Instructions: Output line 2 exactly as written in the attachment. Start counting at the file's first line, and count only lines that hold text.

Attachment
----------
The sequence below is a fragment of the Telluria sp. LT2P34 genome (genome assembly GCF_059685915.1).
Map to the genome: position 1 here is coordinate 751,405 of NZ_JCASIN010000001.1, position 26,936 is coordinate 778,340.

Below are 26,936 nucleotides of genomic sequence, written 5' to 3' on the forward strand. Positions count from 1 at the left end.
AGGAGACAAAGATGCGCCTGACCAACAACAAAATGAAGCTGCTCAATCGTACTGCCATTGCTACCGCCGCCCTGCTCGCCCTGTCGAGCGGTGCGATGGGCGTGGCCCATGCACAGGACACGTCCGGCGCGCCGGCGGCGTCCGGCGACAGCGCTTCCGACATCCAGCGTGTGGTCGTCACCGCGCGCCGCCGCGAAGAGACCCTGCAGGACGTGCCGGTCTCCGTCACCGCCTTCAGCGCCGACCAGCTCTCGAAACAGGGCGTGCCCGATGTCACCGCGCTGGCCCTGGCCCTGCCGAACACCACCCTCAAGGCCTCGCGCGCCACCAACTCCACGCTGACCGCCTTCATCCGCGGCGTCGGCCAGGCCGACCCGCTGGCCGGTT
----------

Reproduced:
Map to the genome: position 1 here is coordinate 751,405 of NZ_JCASIN010000001.1, position 26,936 is coordinate 778,340.